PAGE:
Flight Adaptations


When reading this section, you can look at the picture of the skeleton of a modern bird. This will give you a visual understanding of the structure of the modern bird. Also, when reading this section and looking at the skeleton, and keep in mind the evolutionary process that brought on these structural adaptations for flight.

There are many modifications connected with flight:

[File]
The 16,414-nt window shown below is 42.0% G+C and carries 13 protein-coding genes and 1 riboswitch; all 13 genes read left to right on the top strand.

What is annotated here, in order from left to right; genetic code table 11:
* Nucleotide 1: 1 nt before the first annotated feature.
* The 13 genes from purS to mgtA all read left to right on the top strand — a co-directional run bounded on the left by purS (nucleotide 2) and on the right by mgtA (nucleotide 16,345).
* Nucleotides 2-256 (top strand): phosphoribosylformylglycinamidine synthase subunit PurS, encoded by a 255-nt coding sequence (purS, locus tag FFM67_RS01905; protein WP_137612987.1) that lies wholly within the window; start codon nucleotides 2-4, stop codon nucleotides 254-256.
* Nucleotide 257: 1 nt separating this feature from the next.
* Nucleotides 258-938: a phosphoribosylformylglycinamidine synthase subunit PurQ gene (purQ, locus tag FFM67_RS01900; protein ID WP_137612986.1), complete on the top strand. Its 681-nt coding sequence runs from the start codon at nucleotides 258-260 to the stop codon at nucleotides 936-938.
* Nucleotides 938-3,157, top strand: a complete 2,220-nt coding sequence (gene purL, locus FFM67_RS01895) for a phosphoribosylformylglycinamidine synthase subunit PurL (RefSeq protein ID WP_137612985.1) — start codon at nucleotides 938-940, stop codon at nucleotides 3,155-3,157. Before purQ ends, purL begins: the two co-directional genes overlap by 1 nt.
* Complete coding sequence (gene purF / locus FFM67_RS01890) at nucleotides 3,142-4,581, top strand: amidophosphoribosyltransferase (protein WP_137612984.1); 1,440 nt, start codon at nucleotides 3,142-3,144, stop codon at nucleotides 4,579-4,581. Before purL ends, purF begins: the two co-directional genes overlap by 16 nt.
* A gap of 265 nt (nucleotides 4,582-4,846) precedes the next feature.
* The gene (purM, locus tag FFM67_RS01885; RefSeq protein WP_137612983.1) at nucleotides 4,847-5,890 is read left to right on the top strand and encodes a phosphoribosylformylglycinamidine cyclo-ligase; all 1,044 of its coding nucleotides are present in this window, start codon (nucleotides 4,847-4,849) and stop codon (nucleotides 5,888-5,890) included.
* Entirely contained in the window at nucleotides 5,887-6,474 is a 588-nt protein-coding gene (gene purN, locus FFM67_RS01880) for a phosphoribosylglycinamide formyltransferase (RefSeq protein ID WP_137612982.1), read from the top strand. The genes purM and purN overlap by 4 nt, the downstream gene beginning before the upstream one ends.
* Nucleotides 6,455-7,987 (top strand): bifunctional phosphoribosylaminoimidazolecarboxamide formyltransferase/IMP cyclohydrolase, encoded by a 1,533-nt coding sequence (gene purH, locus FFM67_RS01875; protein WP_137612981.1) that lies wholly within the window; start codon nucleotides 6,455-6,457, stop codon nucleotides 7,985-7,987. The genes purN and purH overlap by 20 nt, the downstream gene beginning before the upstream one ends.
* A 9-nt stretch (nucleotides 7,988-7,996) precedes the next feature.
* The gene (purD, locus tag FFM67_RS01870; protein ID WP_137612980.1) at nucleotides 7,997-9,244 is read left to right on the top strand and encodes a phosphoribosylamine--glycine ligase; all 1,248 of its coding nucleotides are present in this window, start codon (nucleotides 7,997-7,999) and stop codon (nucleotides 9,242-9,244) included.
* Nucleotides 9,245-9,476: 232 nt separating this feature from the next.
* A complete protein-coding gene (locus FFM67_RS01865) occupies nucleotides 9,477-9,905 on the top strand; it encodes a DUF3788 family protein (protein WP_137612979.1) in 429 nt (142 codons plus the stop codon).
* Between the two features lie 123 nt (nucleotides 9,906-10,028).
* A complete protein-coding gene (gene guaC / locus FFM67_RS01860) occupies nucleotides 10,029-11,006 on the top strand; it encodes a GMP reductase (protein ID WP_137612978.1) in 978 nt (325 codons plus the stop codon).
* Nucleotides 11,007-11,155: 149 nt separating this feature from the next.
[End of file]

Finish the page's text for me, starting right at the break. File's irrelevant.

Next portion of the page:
The most obvious skeletal adaptations are the wings, from short, stubby, and weak arms. Along with the change in the wrist and fingers structure, function and actions. The wing evolved from the basic forelimb with five toes used for walking. The shoulder has moved up so that the bird's body, and its centre of gravity, hangs below the wings to provide stability. The humerus (upper arm bone) is usually short, particularly in birds with a rapid wing beat, such as hummingbirds, but is long and slender in gliding birds (if an albatross flapped its wings like a hummingbird they would snap). The shoulder is a 'universal' joint, which means that the humerus can rotate in the complex movements of flapping and folding the wing. In contrast to reptiles and mammals, however, its main movement is up and down for flapping, rather than to and fro for walking. The greatest anatomical change in the bird's wing has taken place in the wrist and hand. Most of the bones have fused together or have disappeared entirely. The wings functions are both as a lifting surface and a propeller, so it must be rigid enough to withstand considerable forces of lift and drag yet remain flexible enough for the complexities of flapping flight.